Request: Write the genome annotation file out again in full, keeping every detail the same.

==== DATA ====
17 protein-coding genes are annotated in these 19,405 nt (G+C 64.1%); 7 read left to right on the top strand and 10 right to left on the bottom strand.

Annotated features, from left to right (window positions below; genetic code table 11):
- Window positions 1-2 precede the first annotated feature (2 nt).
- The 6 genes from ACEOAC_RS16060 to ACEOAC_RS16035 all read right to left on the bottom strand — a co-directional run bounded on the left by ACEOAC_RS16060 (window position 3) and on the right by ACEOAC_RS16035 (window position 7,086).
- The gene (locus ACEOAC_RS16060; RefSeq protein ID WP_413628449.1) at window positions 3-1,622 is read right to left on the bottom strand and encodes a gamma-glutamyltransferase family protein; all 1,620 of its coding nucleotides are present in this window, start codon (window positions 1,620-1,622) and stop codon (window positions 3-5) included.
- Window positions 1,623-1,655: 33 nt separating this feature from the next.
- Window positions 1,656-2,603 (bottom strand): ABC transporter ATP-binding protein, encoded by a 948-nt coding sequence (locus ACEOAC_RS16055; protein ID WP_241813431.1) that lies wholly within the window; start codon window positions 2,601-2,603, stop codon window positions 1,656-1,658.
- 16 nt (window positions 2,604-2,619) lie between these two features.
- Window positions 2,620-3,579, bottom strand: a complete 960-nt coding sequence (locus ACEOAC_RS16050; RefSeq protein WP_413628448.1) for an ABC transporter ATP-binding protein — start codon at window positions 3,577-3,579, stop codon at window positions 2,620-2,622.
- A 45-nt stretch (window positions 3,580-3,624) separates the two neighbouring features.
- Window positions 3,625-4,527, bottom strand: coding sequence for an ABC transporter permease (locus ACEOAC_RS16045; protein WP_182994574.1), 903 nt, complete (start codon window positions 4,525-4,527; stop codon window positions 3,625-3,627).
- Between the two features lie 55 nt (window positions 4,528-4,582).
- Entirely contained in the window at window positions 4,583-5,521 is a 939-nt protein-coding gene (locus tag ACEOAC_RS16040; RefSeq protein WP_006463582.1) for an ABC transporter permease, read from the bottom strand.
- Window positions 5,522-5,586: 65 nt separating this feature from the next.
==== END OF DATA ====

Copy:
17 protein-coding genes are annotated in these 19,405 nt (G+C 64.1%); 7 read left to right on the top strand and 10 right to left on the bottom strand.

Annotated features, from left to right (window positions below; genetic code table 11):
- Window positions 1-2 precede the first annotated feature (2 nt).
- The 6 genes from ACEOAC_RS16060 to ACEOAC_RS16035 all read right to left on the bottom strand — a co-directional run bounded on the left by ACEOAC_RS16060 (window position 3) and on the right by ACEOAC_RS16035 (window position 7,086).
- The gene (locus ACEOAC_RS16060; RefSeq protein ID WP_413628449.1) at window positions 3-1,622 is read right to left on the bottom strand and encodes a gamma-glutamyltransferase family protein; all 1,620 of its coding nucleotides are present in this window, start codon (window positions 1,620-1,622) and stop codon (window positions 3-5) included.
- Window positions 1,623-1,655: 33 nt separating this feature from the next.
- Window positions 1,656-2,603 (bottom strand): ABC transporter ATP-binding protein, encoded by a 948-nt coding sequence (locus ACEOAC_RS16055; protein ID WP_241813431.1) that lies wholly within the window; start codon window positions 2,601-2,603, stop codon window positions 1,656-1,658.
- 16 nt (window positions 2,604-2,619) lie between these two features.
- Window positions 2,620-3,579, bottom strand: a complete 960-nt coding sequence (locus ACEOAC_RS16050; RefSeq protein WP_413628448.1) for an ABC transporter ATP-binding protein — start codon at window positions 3,577-3,579, stop codon at window positions 2,620-2,622.
- A 45-nt stretch (window positions 3,580-3,624) separates the two neighbouring features.
- Window positions 3,625-4,527, bottom strand: coding sequence for an ABC transporter permease (locus ACEOAC_RS16045; protein WP_182994574.1), 903 nt, complete (start codon window positions 4,525-4,527; stop codon window positions 3,625-3,627).
- Between the two features lie 55 nt (window positions 4,528-4,582).
- Entirely contained in the window at window positions 4,583-5,521 is a 939-nt protein-coding gene (locus tag ACEOAC_RS16040; RefSeq protein WP_006463582.1) for an ABC transporter permease, read from the bottom strand.
- Window positions 5,522-5,586: 65 nt separating this feature from the next.